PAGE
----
If we're hitting the road for a racing weekend, the food could easily get axed and we could add an extra shirt, undergarments, warm-up pants, a laptop computer, and a book and still have a little room left.
In terms of this luggage sitting in a car or carry-on bin, the shape is excellent. In a car, it can easily sit in the side of a trunk or semi-hidden in the back of a mini-van or SUV. Plop it closed on a car seat and it takes up exactly one sitting spot. Open it up to get to the lower compartment and the top part can lean at 90-degree angle against a door or steering wheel. Sift around without taking anything out and close it up.
We have yet to test it out as a carry-on bag for airline travel, but we can see the appeal. It's tall and squat compared to a backpack that will take up less shelf space. The shape is closer to those loathsome roller bags, but stylish. The height of the bag takes advantage of the vertical space in those bins. While we didn't use it as a carry-on, we tested it out as checked luggage. As this, it works fine. The shape is distinctive, and the racing stripes nearly unique in the suitcase world of baggage carousels; just make sure to stash the shoulder strap before checking it. The rubberized X on the bottom of the bag seems plenty durable for this purpose. We could see the Capo bag from far away as it dropped off the conveyor belt. It's tall shape also made it easy to pick up off the carousel.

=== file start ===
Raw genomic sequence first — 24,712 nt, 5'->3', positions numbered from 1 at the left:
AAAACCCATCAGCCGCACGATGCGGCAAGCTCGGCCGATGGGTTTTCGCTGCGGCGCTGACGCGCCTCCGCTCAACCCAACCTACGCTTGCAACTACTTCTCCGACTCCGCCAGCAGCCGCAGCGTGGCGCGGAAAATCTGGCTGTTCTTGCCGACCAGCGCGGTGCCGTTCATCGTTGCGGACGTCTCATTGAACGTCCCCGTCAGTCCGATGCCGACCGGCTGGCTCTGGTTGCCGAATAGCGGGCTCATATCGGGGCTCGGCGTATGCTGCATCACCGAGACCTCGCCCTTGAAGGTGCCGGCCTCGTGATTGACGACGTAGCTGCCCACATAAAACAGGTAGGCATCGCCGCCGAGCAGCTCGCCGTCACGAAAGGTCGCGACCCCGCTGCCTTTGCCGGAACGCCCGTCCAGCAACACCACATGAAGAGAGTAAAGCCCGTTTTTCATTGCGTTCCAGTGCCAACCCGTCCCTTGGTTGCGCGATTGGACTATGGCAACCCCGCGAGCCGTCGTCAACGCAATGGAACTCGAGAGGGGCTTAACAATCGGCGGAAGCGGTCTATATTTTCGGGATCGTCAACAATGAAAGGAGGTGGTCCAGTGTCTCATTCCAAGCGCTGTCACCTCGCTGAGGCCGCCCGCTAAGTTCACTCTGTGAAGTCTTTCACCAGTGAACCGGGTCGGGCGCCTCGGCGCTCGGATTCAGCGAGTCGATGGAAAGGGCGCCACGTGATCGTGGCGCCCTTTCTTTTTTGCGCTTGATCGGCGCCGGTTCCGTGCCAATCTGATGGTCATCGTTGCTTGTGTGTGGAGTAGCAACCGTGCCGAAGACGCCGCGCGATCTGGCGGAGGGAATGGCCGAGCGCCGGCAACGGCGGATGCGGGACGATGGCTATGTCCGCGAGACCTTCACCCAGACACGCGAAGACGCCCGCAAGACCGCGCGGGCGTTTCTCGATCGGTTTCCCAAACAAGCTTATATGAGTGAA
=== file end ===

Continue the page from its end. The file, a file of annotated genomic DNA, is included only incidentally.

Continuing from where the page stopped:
Some bags designed specifically for cyclists have a shoe-specific pouch and an internal waterproof bag for soiled clothes. This doesn't quite have that, though the mesh-covered section underneath the top half could function as a repository for dirty gear. We generally prefer using our own secondary bags because they're easier to remove and clean. It's also that waterproof bags made for camping are more waterproof than the internal bags we've found in cycling duffels.
For all the convenience the Capo travel bag offers, it has a weakness we were surprised to discover. It isn't a terribly comfortable shoulder bag. The placement of the strap points is fine and the strap itself is wide at 1.5" with an even wider pad that is 3.5" or so at its widest. The issue is that the bag dimensions aren't suited to keep the bag close to your body. Open up the strap all the way so the bag sits a bit below the hip and pivot the bag so it's riding against your glutes and it feels ok, but having it stick out to the side is a bit awkward both for weight balance and in terms of being able to move through crowds.
The Capo Modena Travel Bag is a satchel that makes us yen for two-day race weekends with an overnight in between. For the winter, we'll make do with using it when we want to overpack on the days we take a car to a ride; in the cold, we prefer to overpack for most of them.